Ofsted is forecasting an underspend of £1.2 million in its 2017-18 budget despite seeing its budget slashed and says it wants to use the extra money to finance more inspections.
By 2019-20, the inspectorate will have seen its funding cut by 38 per cent, compared to the £200m in funding it enjoyed in 2010-11. But now audit-committee minutes from the schools watchdog have revealed it is on course to have money left over at the end of this financial year.
The committee has recommended that these funds should be used to “provide value for money, support delivery of our new strategic objectives and, where possible, increase the volume of inspection”.
The situation contrasts with the one outlined in 2016 by Sir Michael Wilshaw, who was at the time Ofsted chief inspector. He said that the watchdog needed to save £31.5 million over the next four years, in order to ensure that it was financially secure.
Between April 2015 and March 2016, only 67 per cent of inspections of maintained schools were carried out, saving more than £3 million.
An Ofsted spokesperson said: “The forecast underspend of £1.2 million is less than 1 per cent of our available funding. Ofsted manages its budget carefully, and needs to operate within its parliamentary control totals.”
'Operational challenges' for Ofsted
She added that the watchdog was not currently planning to inspect any more providers than had been outlined in its corporate strategy.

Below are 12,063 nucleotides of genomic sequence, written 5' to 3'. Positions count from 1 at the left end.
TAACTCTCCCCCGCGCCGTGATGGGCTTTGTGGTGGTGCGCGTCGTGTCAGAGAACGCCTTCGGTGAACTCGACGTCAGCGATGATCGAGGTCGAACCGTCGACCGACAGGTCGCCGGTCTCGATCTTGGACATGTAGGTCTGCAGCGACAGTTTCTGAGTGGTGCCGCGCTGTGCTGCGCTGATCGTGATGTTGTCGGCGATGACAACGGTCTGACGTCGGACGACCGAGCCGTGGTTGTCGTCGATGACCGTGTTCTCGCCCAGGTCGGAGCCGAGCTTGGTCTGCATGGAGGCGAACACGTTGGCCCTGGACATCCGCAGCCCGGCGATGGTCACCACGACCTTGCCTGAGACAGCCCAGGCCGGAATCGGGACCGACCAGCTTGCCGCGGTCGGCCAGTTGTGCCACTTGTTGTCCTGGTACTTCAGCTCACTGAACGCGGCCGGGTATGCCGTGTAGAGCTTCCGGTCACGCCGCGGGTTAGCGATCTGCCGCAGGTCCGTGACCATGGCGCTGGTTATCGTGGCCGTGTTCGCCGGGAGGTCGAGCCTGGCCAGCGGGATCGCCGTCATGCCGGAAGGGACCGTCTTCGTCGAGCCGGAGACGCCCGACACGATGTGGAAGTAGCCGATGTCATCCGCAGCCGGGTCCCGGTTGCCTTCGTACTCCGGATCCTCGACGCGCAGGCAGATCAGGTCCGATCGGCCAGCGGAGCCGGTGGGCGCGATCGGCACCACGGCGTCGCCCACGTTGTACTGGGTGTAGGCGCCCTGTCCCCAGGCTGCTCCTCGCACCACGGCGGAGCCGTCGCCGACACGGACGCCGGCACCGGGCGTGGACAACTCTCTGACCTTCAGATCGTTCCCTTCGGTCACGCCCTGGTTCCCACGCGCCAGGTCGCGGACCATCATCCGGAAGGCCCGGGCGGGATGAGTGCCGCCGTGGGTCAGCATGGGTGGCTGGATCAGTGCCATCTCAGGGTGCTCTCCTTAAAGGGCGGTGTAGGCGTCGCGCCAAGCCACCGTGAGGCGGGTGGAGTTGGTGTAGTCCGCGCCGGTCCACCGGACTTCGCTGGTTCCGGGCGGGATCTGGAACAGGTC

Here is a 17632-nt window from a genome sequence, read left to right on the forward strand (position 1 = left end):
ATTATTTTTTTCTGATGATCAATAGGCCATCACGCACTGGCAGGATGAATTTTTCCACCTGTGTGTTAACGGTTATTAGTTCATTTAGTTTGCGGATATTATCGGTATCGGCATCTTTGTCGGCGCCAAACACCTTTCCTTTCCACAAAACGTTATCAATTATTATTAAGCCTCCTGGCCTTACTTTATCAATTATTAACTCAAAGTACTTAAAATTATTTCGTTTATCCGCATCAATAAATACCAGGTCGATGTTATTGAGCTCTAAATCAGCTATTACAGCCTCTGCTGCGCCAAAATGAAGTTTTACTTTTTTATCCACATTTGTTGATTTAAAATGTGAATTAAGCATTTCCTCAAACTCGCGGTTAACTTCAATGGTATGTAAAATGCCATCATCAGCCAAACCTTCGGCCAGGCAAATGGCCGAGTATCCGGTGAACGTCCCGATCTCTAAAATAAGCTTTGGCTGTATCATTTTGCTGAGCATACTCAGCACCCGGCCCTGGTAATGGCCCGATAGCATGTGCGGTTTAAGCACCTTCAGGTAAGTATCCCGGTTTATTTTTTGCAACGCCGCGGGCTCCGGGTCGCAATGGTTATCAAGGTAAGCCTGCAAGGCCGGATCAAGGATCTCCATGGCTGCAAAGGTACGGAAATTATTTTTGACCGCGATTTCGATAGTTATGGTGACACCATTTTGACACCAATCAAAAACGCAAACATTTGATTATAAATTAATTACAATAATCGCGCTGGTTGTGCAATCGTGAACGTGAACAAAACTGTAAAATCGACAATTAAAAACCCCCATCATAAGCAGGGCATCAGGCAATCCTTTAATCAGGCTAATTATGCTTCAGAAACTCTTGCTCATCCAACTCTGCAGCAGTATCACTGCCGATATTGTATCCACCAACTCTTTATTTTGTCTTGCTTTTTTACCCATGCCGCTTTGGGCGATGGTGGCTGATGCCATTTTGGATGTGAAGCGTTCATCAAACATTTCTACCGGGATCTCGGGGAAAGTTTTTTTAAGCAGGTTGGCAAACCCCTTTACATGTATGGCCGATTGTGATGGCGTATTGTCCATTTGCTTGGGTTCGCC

“We recently consulted on a new approach to inspecting ‘good’ schools, prior to this the conversion process had resulted in operational challenges," she said. "The report to the Audit and Risk Assurance Committee was reconfirming our position to continue to invest in the delivery of inspections volumes and our new strategy."
In its 2017-2022 corporate strategy, published in September last year, Ofsted outlined plans to inspect between 5 and 10 per cent of outstanding schools. It said that it would make time to do this by extending the period – within the statutory five-year limit – between inspections of good schools.
And, in December, the watchdog said that it would wait up to two years between a short inspection of a school that it believed might no longer be rated “good” and a full follow-up inspection.
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